having contracted american dreams

dogs and tricks of various ages

A neat interview, tweeted or retweeted by William Gibson for obvious reasons; I particularly liked this bit, where Roy Slaper, autodidact jeansmaker, describes his change of vocation:
Skateboarding is such a lifestyle, non-skaters don't understand sometimes. If you're ever really, fully a skater and that's all you think about, it changes your life completely. Until I found making jeans, I felt like the best times of my life were the skateboarding days of my past.

I'm 28 and I feel like the best times of my life were my skateboarding days. For some reason, I just don't think it's going to get that good again, as far as having that much fun.

What's crazy is until I found making jeans, I felt like that.
Idk, I always find the idea of fresh starts really heartening. And people who are really into making things.

On the Embassytown front, a review by Ursula K. Le Guin! The old master gives her blessing to the new generation, etc. I do wish there was more old-school SF written these days; how people think about and approach the same old problems has changed a lot in decades since Heinlein and Asimov (and, yes, Le Guin) ruled the roost. I would be remiss here if I didn't point out Ted Chiang and his exquisitely crafted science allegories--here's one, and another--if he was even one fiftieth as prolific as Asimov, this would be an entirely different conversation! I did just recently run across this great interview with him at boingboing where the guy tries to draw him out over and over again on the drugs-religion-spirituality axis and he just doesn't bite.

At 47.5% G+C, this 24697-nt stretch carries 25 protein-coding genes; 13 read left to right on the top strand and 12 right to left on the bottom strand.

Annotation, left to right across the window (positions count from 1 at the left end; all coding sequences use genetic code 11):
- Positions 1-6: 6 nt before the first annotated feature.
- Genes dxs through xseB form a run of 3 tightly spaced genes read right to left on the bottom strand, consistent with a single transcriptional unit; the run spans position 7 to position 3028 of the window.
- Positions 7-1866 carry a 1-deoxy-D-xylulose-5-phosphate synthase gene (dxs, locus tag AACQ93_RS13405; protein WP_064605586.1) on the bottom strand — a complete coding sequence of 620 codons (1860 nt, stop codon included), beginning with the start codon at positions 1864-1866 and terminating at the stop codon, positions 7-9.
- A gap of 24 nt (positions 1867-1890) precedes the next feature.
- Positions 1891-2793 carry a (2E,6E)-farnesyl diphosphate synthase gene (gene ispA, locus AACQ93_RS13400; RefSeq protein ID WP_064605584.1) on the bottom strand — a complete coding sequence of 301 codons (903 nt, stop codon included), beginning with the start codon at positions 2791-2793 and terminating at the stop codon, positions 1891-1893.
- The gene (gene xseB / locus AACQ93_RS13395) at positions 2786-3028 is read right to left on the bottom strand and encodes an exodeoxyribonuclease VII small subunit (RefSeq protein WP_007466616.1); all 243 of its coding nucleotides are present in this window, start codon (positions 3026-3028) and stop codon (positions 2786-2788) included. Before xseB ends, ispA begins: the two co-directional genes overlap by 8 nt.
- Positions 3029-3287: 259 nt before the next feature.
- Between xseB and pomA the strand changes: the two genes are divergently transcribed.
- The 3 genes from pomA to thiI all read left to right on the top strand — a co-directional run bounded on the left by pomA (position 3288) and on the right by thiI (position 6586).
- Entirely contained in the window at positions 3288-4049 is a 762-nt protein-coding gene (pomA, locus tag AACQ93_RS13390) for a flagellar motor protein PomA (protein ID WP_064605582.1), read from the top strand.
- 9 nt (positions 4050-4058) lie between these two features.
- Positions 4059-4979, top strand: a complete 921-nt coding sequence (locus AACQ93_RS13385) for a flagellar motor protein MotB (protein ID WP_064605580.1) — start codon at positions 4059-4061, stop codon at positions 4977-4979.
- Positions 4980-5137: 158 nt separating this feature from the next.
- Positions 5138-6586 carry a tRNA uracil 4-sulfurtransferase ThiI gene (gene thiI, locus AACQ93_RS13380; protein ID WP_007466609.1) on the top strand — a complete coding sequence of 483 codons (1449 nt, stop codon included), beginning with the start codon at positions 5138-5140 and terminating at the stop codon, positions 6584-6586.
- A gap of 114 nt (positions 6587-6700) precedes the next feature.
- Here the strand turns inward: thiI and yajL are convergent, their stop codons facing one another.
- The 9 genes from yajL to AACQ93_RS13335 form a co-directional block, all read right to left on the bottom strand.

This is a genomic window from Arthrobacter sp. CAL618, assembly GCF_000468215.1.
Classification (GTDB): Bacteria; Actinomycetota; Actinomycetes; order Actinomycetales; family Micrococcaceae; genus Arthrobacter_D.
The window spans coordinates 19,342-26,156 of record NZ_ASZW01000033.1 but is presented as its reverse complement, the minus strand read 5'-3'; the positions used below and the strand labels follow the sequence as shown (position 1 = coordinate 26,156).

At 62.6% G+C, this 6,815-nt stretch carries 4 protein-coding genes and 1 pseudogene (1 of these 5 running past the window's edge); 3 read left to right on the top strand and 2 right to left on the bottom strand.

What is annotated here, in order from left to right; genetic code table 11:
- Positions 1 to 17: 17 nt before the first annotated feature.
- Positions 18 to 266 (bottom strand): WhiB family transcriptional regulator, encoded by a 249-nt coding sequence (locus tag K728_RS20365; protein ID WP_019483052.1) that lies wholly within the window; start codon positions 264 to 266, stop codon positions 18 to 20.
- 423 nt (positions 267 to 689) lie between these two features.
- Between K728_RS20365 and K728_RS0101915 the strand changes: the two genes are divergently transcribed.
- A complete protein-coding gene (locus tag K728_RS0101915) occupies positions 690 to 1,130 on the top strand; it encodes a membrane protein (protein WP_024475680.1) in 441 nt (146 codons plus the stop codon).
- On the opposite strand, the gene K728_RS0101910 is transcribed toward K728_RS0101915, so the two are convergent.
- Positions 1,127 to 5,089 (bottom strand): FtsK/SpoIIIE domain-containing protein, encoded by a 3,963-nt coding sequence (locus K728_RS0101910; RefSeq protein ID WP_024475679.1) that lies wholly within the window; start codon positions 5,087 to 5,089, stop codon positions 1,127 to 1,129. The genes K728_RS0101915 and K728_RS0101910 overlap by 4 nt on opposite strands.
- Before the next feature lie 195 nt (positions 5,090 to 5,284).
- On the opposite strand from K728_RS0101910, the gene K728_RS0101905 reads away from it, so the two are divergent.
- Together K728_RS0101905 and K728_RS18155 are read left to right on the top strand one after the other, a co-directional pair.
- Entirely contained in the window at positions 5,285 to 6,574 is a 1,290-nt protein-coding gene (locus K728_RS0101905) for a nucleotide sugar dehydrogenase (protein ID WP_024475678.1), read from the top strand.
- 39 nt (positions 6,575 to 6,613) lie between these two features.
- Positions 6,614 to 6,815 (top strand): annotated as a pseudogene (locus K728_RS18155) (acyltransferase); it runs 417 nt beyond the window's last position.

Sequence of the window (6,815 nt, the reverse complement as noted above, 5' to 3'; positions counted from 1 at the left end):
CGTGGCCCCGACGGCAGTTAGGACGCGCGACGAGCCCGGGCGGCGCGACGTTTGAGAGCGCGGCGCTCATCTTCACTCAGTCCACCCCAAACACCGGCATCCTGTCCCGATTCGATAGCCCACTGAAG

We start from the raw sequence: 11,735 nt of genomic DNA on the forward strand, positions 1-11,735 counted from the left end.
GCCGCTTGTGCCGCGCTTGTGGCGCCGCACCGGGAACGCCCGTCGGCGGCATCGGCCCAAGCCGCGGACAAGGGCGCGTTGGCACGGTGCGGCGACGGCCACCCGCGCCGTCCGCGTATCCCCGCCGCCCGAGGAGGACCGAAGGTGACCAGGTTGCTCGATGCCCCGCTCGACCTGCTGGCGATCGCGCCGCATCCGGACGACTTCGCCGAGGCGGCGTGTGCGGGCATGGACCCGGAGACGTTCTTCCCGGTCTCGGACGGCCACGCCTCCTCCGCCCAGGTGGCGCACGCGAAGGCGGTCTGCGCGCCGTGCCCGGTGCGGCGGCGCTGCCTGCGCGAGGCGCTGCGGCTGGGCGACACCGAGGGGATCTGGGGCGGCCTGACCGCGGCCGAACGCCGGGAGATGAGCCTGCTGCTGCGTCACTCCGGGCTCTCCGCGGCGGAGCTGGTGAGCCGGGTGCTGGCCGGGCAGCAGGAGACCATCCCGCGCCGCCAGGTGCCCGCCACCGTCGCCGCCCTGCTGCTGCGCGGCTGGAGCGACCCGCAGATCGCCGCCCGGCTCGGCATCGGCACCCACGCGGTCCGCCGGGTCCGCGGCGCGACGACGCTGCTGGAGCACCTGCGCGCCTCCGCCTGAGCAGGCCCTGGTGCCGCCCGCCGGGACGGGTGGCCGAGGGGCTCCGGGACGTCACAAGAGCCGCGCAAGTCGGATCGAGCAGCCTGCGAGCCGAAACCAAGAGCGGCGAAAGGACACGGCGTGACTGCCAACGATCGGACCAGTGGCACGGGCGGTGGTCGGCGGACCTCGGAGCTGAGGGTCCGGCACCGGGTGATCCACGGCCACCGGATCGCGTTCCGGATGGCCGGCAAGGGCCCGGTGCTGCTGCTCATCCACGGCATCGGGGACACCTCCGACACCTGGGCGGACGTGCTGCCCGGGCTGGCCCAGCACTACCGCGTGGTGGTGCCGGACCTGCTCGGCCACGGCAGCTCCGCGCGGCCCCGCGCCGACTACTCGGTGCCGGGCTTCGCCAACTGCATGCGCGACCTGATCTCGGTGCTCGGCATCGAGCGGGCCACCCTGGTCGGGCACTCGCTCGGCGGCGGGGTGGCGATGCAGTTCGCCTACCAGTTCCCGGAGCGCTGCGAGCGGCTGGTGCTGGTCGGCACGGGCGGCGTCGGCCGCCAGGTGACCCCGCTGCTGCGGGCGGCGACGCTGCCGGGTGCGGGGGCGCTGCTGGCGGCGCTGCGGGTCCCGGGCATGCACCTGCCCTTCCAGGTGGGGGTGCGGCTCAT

having contracted american dreams

readin' books like the girl who ate what she was given

Embassytown! A surprise, in several ways. I ordered it months and months ago (China Mieville's got a new book?) and promptly forgot about it until it showed up on my Kindle. And I certainly didn't expect what actually showed up: anthropo-SF of the old school!

It's not completely unflavored by Mieville's habits and concerns--making up weird words for the sake of it! the uses of metaphor as a major plot point! taking a ridiculous idea at face value and running with it until almost all the ridiculousness has worn off!--but his prose style is considerably subdued.

It's kind of strange. It feels like an artifact from another time. Not a self-conscious deconstruction, either; as with tC&tC, he's playing by the rules. It's a more nuanced take on colonial rule than I'd have expected from the sci-fi of my youth, which tended to ignore politics or paint things in stark black and white, but the focus, as then, is all on the aliens and how the humans deal with them, despite their being alien.